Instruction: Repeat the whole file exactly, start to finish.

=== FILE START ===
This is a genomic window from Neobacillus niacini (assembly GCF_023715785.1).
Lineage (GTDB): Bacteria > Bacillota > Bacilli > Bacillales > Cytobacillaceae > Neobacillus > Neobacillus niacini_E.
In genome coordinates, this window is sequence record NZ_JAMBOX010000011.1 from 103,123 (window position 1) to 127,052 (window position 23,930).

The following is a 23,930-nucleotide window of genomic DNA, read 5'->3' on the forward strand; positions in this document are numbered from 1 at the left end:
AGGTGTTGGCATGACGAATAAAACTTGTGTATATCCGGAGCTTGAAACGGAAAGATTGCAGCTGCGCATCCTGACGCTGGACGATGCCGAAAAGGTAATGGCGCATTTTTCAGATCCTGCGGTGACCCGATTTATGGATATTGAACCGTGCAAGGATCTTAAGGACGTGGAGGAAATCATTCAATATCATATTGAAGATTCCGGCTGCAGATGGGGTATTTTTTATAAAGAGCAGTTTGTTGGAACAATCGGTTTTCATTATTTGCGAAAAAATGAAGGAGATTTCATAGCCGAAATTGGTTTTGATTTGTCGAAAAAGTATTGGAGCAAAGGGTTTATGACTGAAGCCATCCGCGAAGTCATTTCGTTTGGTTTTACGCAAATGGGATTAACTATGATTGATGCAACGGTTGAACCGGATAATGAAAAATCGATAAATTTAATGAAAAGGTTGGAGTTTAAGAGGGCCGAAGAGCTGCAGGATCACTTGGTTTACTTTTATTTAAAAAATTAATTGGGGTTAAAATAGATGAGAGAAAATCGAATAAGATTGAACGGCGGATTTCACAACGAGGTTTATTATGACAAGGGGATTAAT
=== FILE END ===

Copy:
This is a genomic window from Neobacillus niacini (assembly GCF_023715785.1).
Lineage (GTDB): Bacteria > Bacillota > Bacilli > Bacillales > Cytobacillaceae > Neobacillus > Neobacillus niacini_E.
In genome coordinates, this window is sequence record NZ_JAMBOX010000011.1 from 103,123 (window position 1) to 127,052 (window position 23,930).

The following is a 23,930-nucleotide window of genomic DNA, read 5'->3' on the forward strand; positions in this document are numbered from 1 at the left end:
AGGTGTTGGCATGACGAATAAAACTTGTGTATATCCGGAGCTTGAAACGGAAAGATTGCAGCTGCGCATCCTGACGCTGGACGATGCCGAAAAGGTAATGGCGCATTTTTCAGATCCTGCGGTGACCCGATTTATGGATATTGAACCGTGCAAGGATCTTAAGGACGTGGAGGAAATCATTCAATATCATATTGAAGATTCCGGCTGCAGATGGGGTATTTTTTATAAAGAGCAGTTTGTTGGAACAATCGGTTTTCATTATTTGCGAAAAAATGAAGGAGATTTCATAGCCGAAATTGGTTTTGATTTGTCGAAAAAGTATTGGAGCAAAGGGTTTATGACTGAAGCCATCCGCGAAGTCATTTCGTTTGGTTTTACGCAAATGGGATTAACTATGATTGATGCAACGGTTGAACCGGATAATGAAAAATCGATAAATTTAATGAAAAGGTTGGAGTTTAAGAGGGCCGAAGAGCTGCAGGATCACTTGGTTTACTTTTATTTAAAAAATTAATTGGGGTTAAAATAGATGAGAGAAAATCGAATAAGATTGAACGGCGGATTTCACAACGAGGTTTATTATGACAAGGGGATTAAT